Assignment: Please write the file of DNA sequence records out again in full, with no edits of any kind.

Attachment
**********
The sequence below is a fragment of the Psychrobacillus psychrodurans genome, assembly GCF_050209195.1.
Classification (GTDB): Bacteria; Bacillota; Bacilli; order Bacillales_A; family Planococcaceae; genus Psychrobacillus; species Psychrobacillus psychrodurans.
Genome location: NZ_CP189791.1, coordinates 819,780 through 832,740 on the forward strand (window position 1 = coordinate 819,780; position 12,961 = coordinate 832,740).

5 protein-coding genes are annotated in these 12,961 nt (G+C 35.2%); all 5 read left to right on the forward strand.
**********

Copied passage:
The sequence below is a fragment of the Psychrobacillus psychrodurans genome, assembly GCF_050209195.1.
Classification (GTDB): Bacteria; Bacillota; Bacilli; order Bacillales_A; family Planococcaceae; genus Psychrobacillus; species Psychrobacillus psychrodurans.
Genome location: NZ_CP189791.1, coordinates 819,780 through 832,740 on the forward strand (window position 1 = coordinate 819,780; position 12,961 = coordinate 832,740).

5 protein-coding genes are annotated in these 12,961 nt (G+C 35.2%); all 5 read left to right on the forward strand.